Get involved in the conversation by chatting about the things your customer cares about. Be a part of the community, rather than a business looking for a sale. If your customers love football then talk about football. If they are watching Breaking Bad, talk about Breaking Bad. If they like underwater basket weaving, share your thoughts or a video about that. And make sure you are authentic.
Once you have provided some value, your customer will be more likely to check out an “occasional” offer and act on it.
Want to some ideas specific to your business? Let’s talk.
4) They do not collect emails
Many of my clients were not collecting emails from their customers when I started working with them. In fact, very few businesses collect emails. It is underrstandable because its one of the biggest mistakes I made when I started marketing online.
By not collecting emails you are limiting the amount of times you can engage with a potential client. You are also forfeiting the opportunity to build a lasting relationship with customers who have given you permission to make them offers. Consider this statistic.
“ExactTarget asked almost 1,500 US online consumers (age 15 and up) about how they prefer to get permission-based marketing messages and a whopping 77 percent said email.”
Also, by collecting email, you get more out of your advertising dollar. You pay to get that customer one time and then keep them around forever. Another stastatistictisic.
“It’s 8X more effective to bring back an existing customer than get a new customer.” – The LMC Group 2012
Email is a great tool and can quickly become one of your businesses greatest assets. One of the oldest saying in internet marketing is “the money is in the list.”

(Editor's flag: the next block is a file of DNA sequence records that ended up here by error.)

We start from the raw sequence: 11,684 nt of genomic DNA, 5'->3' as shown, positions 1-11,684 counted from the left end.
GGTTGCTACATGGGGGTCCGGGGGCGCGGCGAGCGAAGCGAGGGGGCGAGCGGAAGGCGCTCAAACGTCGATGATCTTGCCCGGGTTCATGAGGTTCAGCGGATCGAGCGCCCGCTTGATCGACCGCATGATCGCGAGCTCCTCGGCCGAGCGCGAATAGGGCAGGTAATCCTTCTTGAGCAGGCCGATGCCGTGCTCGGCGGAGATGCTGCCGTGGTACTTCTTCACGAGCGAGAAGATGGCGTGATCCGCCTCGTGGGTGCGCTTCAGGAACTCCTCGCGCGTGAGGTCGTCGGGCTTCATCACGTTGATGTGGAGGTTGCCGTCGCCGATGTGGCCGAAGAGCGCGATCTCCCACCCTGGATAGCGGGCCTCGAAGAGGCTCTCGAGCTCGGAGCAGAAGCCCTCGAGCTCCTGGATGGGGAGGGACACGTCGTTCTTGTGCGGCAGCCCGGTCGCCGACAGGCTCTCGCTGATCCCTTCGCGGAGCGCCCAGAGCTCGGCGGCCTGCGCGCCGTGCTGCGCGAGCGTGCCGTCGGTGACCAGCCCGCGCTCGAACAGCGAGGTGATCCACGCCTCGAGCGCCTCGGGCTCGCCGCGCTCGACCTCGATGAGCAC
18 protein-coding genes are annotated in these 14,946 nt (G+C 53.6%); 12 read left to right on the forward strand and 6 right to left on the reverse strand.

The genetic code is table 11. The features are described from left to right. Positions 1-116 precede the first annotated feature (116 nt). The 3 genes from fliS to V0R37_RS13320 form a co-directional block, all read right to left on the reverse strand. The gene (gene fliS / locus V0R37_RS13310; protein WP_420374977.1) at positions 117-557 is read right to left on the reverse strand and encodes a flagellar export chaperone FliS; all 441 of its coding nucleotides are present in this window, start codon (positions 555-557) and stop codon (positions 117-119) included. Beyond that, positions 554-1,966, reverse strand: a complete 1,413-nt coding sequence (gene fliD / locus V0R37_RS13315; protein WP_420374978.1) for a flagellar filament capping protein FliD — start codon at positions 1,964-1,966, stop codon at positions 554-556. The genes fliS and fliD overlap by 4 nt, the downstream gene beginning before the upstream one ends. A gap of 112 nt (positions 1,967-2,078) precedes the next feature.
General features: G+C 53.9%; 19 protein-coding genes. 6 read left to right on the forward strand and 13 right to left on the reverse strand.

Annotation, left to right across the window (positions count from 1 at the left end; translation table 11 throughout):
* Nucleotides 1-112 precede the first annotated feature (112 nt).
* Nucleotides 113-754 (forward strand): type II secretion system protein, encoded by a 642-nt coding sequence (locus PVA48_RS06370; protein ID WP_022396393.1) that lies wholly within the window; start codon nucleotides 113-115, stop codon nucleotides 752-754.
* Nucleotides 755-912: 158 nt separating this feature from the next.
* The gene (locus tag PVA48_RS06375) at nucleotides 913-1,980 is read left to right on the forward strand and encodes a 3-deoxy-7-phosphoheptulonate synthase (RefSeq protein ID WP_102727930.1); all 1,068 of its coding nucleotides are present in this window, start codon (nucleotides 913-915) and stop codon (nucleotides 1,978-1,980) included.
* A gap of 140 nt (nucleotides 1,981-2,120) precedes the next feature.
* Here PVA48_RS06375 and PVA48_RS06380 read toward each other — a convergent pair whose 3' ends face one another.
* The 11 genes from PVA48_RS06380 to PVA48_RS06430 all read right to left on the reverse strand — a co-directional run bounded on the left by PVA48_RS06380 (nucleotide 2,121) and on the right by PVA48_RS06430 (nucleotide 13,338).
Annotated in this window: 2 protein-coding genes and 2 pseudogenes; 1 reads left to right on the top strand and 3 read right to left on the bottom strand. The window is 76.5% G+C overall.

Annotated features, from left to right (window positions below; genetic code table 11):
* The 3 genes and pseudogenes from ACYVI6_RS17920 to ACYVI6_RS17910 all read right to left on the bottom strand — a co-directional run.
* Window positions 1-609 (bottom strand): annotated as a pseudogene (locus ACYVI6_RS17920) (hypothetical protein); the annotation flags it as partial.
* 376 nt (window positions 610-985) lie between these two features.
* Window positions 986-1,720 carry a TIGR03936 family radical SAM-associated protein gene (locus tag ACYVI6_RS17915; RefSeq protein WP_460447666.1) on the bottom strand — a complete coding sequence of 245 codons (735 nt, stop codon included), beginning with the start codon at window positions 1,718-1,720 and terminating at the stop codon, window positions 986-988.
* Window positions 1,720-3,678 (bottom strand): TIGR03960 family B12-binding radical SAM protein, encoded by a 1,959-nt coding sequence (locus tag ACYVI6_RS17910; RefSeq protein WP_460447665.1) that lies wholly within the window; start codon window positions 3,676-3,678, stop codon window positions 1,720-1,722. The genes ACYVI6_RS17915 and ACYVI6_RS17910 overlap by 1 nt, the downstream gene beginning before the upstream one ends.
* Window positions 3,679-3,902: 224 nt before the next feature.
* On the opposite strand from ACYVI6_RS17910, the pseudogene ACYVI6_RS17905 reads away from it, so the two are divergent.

Building an email list is something that can be done online and off. You could start with a free Mailchimp account. They provide you with a code that you can add to your website and integrate with many of the top social media sites like Facebook and Twitter. If you are a brick and morter business, you also want to collect emails from customer in store.
The best way to get customers to opt-in is to offer your customer something of value. Could be email subscribers only deals, coupons, special access, tip sheets, etc.
Want to brainstorm some ideas for your bsuiness? Let’s talk.
5) They do not use Facebook Ads
Many businesses spend thousands on radio and newspaper ads. Those ads can be effective for certain businesses. But they typically offer little or nothing as far as customer targeting and tracking return on ad spend.
With Facebook, you can identify your customer and target them and only them. If you want 35-45 year old moms who make $50K – $75K per year, read Family Circle Magazine and live within 5 miles from Winona, you got it.
Not only that, you can track every eyeball that saw your ad, whether they clicked on that ad and whether they bought your product. And you only pay when they click on the ad.
It is easy to start using ads is by using the Boost Button (which isn’t ideal) or by clicking on “Build Audience” in the top right of Facebook Business Page.
But before spending your money, educate yourself (ideally from someone other than Facebook). It doesn’t take much to blow through your ad budget without getting any results if you don’t know what you are doing.
If you have any questions, let’s talk. I’ve been running Ads in a variety of niches and for a wide variety of businesses. I can point you in the right direction.